This is the third in a series of blog posts taken from our talk opening the Ciudad Furor film festival, organised by the Latin American Solidarity Centre in November 2014. In previous posts we examine the neoliberalisation of urban services as a process involving both the acceleration and expansion of the ‘market’ in controlling urban services as well as profound transformation of the state as it is penetrated by the market’s logic. In this post, we examine resistance to these processes, focusing on that resistance reshapes and re-imagines the very notion of ‘the public’.
Defending and reclaiming the ‘public good’ from the state
Perhaps the best known case of resistance to the privatization of water services came in 2000, in Cochabamba, Bolivia. The year before, 1999, the Municipal Water & Sewage Service (SEMAPA) was sold to a consortium of private companies led by the U.S. multi-national Bechtel. This was only the latest in a series of reforms following the ‘structural adjustment’ programs of the W.B. and IMF. After the privatization of SEMAPA, the citizens of Cochabamba faced excessive rate increases for purchasing water, at times up to 200% of the existing rate, and the water committees that formerly managed water distribution at the local level were forced to buy licenses to access water resources they had previously managed themselves. The popular resistance movement that arose in response was led by the Coalition for the Defense of Water & Life.
Closer to home and more recently, the Italian people fought and won a constitutional battle against the proposed privatization of water services. In 2010, President Berlusconi passed laws that opened the door to future privatization of water services, but a mass mobilization of people across Italy first forced the government to have a referendum on whether the laws should be repealed and then an overwhelming turn out and victory of 96% of voters voting to retain collective ownership of water. Water thus became enshrined in the constitution as a ‘common good’ and thus not something that could be bought or sold by any particular government.
Interestingly, a similar process is now underway in Ireland in the protest against Irish Water. The 100,000 who came out on the streets a few weeks ago were not only protesting against another ‘austerity tax’ but against the entity that is Irish Water, an entity that does not resemble a ‘public’ service and thus does not represent the ‘public’ good. In more concrete terms, a campaign has begun to gather signatures for a petition, and possibly demand a referendum, so that the constitution be changed from state ownership of water resources to public ownership of people, thereby vesting control over water in the people rather than any particular government. This campaign is being pursued by the Right2Water Campaign but it is also being supported by the Green Party.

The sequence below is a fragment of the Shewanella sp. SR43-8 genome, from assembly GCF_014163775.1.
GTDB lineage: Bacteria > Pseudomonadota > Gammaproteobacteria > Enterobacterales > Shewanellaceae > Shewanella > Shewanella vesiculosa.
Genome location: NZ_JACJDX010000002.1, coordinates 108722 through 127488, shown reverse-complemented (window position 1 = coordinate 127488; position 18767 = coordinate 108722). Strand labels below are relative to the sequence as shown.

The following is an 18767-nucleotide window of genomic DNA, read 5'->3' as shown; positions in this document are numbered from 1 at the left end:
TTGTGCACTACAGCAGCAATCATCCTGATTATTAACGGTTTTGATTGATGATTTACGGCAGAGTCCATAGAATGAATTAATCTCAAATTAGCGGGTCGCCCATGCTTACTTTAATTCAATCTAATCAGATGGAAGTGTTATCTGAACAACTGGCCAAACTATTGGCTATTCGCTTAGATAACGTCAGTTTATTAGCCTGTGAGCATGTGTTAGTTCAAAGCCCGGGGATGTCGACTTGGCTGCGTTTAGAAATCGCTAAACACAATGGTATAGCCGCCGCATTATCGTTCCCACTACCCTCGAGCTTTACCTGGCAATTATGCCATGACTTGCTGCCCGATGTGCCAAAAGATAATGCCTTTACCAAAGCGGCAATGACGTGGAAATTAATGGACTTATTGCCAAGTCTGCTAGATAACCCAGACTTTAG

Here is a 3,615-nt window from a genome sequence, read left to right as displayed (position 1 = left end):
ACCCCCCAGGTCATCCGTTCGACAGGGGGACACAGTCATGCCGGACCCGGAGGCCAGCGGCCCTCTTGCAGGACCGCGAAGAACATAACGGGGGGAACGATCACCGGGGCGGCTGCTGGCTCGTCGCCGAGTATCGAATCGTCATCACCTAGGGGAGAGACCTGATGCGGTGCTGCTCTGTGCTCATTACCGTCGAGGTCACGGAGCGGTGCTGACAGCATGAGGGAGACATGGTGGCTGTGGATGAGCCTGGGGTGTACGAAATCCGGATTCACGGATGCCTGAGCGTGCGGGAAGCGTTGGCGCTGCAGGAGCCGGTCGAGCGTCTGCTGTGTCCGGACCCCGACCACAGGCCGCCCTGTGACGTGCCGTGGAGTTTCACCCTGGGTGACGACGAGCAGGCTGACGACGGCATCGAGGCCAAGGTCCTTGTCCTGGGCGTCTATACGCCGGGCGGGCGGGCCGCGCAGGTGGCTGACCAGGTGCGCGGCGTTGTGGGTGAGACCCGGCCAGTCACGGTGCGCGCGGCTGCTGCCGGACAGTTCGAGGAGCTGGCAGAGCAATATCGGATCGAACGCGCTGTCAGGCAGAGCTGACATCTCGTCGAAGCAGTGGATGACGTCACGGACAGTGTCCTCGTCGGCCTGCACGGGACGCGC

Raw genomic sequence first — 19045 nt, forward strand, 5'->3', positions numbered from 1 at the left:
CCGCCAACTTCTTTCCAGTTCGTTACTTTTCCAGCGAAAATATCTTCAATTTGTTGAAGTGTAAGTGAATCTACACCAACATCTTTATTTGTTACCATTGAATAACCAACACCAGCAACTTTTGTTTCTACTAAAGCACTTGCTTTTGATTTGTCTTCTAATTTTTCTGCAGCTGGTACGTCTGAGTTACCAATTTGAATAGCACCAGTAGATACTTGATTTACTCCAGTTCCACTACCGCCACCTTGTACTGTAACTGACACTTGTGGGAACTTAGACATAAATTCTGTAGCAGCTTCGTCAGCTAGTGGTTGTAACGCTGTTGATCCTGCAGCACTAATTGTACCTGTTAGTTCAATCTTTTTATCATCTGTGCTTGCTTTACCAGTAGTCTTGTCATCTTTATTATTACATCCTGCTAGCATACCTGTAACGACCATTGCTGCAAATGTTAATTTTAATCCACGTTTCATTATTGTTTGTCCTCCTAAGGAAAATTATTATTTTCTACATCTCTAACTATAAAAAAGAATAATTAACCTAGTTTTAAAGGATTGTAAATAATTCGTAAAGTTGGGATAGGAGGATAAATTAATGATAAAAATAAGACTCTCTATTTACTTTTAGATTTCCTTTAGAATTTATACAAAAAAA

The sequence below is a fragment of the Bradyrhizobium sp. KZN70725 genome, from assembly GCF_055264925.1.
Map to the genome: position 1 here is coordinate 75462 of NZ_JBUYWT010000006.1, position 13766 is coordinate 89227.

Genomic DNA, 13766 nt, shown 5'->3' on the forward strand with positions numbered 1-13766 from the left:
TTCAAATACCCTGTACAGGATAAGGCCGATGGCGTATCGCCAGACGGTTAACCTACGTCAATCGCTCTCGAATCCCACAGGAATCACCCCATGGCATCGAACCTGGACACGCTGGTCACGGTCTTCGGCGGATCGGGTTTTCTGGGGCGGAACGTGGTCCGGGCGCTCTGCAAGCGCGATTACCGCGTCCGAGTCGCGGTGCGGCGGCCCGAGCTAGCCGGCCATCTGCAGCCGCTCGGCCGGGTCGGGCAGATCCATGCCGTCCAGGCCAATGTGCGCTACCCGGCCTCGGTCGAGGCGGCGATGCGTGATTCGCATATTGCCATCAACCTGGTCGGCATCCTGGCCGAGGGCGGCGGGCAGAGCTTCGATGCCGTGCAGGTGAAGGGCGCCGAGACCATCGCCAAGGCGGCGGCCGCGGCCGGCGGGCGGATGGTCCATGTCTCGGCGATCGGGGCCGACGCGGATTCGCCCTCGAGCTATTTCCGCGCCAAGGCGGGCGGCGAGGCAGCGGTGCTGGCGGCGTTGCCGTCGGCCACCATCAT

In both Bolivia and Italy, and many other examples, what we can see is people mobilizing to reclaim or defend the ‘common’ or ‘public’ good from their own governments. People were saying that the state had no right to privatize something that belongs to everyone. In other words, the struggle is not just against private actors and privatization but against the state itself that is no longer seen to be protecting the ‘public’ good.
Constructing the commons
As well as organizing to resist processes of privatization, these struggles are also part of a wider movement that is not only defending and reclaiming the ‘public’ or ‘common’ good, but also constructing new forms of collective, self-organized management of essential services, such as healthcare, housing and water.
These initiatives have tended to take place in countries where the imposition of austerity policies has been harshest or where existing state services were inadequate or missing altogether.
Greece is the obvious example, where the disasters of crisis and austerity have forced many people to develop their own networks of social and material support. For example, a network of 40 or more solidarity health clinics run on a volunteer basis by doctors, nurses and other health-workers have developed across Greece. These clinics offer free health care five days a week to anyone who needs it. In Thessaloniki, the solidarity clinic has treated 12,000 patients over the past five years. It does this by raising funds for medicine and equipment through donations and fundraisers, such as hosting children’s music concerts in local schools.
In Spain over half a million households have been evicted. The PAH movement which has emerged in response has been hugely successful – they have even managed to bring legislation before parliament providing for the transfer of housing held by banks to social housing. 80% of the Spanish population support the PAH. And yet the main parties have blocked the legislation, demonstrating their prioritization of the financial system above all else. In response, the PAH have been occupying empty housing owned by banks and transforming it into social housing – but this is not social housing provided and managed by the state. It is provided and managed by the residents themselves. It is an example of direct and democratic self-management of urban services and urban resources.
Public-Commons Partnerships: Re-Municipalization
Above we have seen two forms of resistance to the neoliberalization of urban services. On one hand, the more familiar form of mass mobilization as people reclaim and defend the ‘public’ good against a state that has become trapped in a logic of competition and financial austerity, and on the other, more localized forms of everyday politics as communities build and take over the direct management of their own resources and needs – such as health care, water and housing. What we want to emphasize however is the connection between these two forms and the importance of reclaiming, defending and constructing anew the way we make decisions over and manage vital resources and services.